They were supposed to plant 3,000 trees but by the end of the morning 3,600 trees had been planted.
When we arrive at 8.30am to the hills of Giticyinyoni, about 5 kilometres outside Kigali, streams of people are busy on the hillsides digging and planting seedlings.
It is a diverse crowd. Small holder farmers, the women in colourful but modest dresses, policemen in blue, military in green, ministers and other officials in polo-shirts, khaki trousers and gum boots and the organisers Rwandan Climate Change Network (RCCN), ActionAid and Rwanda’s Environmental Body (REMA) dressed in Pan African Climate Change Alliance T-shirts. All together 500-600 people; impressive mobilisation.
Giticyinyoni means Bird Tree in Kinyarwanda and once upon a time trees covered this area. It was green. It is not green any longer. It is almost bare.
The story is that migrants cut the trees down when they settled on the hills. Today, no one lives here any longer. As part of Rwanda’s countrywide reforestation initiatives all habitants of the Giticyinyoni hills have been resettled further outside the city.
“Trees bring life to the entire earth, if we have no trees we have no life. The air we breathe is important for our quality of life. We resettled people because erosions had made it impossible for them to make a living out of farming on the hillsides. By planting trees we re-establish the natural environment and make sure that the air of Kigali stays fresh and healthy and in the Northern parts of our country", the Minister of Environment and Natural Resources, Kamanzi Stanislas said while addressing the crowd of three planters.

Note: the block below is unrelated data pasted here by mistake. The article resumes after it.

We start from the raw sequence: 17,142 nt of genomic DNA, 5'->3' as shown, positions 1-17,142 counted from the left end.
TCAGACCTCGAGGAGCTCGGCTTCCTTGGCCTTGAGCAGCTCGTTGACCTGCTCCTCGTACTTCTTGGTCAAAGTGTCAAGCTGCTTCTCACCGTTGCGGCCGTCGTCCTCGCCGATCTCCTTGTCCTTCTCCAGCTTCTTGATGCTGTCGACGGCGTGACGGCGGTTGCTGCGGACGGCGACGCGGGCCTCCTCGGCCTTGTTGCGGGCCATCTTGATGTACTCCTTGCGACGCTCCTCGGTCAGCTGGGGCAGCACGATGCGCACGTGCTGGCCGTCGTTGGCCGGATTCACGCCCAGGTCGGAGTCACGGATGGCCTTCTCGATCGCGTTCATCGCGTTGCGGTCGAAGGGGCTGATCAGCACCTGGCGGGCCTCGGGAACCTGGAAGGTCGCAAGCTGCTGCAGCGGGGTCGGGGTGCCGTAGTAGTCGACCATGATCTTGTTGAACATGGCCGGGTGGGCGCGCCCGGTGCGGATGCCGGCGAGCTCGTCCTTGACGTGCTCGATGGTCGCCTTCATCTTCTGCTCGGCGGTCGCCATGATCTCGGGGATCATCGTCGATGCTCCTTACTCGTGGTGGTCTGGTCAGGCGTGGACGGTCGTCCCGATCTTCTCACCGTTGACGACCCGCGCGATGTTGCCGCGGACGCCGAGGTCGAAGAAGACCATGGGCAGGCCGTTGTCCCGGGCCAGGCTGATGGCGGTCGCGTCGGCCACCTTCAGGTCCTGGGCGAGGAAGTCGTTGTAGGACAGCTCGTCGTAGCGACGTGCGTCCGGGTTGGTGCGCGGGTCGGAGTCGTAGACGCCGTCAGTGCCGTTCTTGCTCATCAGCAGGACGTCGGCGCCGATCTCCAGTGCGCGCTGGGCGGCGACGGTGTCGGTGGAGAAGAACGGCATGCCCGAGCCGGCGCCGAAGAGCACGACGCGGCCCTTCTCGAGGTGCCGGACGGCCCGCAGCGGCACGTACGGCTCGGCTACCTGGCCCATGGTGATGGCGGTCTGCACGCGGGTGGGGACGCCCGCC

Trees bring life to the entire earth, if we have no trees we have no life.
After his speech I asked him what Rwanda’s position is at COP17.
“Rwanda’s position is to back Africa’s position, but at the same time to work in collaboration with the developed countries to ensure that we reach an agreement that all of us can live with”, Kamanzi Stanislas answered.
The event was crowned by a bike cyclist race from Nyanza to Kigali, a 100km stretch in order to make the youth interested in COP17 and climate change.
"The youths belong to the future, if they do not start taking care of our natural resources then none of them will have a future," remarked James Butare, Quality Programmes Manger for ActionAid Rwanda, when the bus departed from Kigali toward Katuna and the Ugandan border.
The youth belongs to the future, if they do not start taking care of our natural resources none of them will have a future.
Again we climbed through the mountains but this time in the land of the 1,000 hills and with the Rwandan team of caravinities on board.
I opened the windows to smell the air. Indeed it is fresh and crisp in the northern parts of Rwanda.
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